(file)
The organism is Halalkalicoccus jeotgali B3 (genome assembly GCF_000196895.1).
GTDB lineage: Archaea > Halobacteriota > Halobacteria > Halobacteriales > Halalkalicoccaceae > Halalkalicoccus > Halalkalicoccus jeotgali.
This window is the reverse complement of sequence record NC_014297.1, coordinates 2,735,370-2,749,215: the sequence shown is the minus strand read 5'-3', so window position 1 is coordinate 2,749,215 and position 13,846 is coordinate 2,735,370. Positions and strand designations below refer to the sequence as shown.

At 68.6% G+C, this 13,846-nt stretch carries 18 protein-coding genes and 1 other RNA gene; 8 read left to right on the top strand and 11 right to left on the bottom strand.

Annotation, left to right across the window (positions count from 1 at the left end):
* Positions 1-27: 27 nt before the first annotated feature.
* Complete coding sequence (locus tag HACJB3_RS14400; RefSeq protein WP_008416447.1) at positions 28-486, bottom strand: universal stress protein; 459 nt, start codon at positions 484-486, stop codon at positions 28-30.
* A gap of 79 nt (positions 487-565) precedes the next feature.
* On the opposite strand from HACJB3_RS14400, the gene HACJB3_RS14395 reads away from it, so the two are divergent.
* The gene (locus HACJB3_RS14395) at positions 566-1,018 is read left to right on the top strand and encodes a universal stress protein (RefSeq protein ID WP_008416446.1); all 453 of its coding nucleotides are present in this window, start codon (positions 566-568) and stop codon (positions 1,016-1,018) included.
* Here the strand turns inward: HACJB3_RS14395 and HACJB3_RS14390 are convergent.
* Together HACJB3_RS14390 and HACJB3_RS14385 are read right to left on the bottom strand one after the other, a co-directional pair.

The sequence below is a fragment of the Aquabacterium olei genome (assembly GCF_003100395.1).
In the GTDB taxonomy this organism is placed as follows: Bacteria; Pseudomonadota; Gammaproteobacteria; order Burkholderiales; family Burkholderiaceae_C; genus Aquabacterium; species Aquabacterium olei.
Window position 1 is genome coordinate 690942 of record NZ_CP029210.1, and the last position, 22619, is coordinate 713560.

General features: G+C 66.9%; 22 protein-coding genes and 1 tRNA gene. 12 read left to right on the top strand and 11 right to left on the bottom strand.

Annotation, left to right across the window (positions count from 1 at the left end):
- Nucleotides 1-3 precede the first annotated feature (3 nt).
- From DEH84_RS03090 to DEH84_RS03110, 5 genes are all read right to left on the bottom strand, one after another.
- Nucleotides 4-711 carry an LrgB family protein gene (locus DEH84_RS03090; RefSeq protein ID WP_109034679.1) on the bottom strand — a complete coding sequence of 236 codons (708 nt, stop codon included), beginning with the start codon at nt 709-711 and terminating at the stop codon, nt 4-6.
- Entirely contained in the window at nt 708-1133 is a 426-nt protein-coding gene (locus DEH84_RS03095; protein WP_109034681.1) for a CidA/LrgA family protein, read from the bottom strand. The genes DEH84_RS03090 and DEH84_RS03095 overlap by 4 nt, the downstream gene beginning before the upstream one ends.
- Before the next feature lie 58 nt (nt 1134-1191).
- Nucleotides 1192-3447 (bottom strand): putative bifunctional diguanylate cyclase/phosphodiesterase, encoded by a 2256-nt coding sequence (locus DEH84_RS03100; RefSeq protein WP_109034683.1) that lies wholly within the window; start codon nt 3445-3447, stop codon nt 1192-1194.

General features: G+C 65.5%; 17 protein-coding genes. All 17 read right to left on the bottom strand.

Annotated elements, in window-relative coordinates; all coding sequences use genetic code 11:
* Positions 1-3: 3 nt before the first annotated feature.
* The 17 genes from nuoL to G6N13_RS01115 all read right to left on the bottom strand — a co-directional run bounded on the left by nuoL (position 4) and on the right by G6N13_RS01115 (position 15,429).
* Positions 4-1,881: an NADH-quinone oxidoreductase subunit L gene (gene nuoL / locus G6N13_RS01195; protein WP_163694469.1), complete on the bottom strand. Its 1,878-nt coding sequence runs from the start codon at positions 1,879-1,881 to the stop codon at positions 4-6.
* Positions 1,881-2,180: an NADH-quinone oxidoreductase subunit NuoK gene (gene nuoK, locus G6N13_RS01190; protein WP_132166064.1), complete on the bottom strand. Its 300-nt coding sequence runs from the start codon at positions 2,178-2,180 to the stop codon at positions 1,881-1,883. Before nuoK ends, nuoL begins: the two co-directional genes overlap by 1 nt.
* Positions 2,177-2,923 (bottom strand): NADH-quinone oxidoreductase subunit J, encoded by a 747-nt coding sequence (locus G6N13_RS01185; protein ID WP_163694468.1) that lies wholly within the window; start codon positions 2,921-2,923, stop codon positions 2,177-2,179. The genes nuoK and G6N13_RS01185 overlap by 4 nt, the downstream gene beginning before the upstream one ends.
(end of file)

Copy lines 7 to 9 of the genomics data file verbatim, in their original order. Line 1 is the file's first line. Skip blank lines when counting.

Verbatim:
* Complete coding sequence (locus tag HACJB3_RS14400; RefSeq protein WP_008416447.1) at positions 28-486, bottom strand: universal stress protein; 459 nt, start codon at positions 484-486, stop codon at positions 28-30.
* A gap of 79 nt (positions 487-565) precedes the next feature.
* On the opposite strand from HACJB3_RS14400, the gene HACJB3_RS14395 reads away from it, so the two are divergent.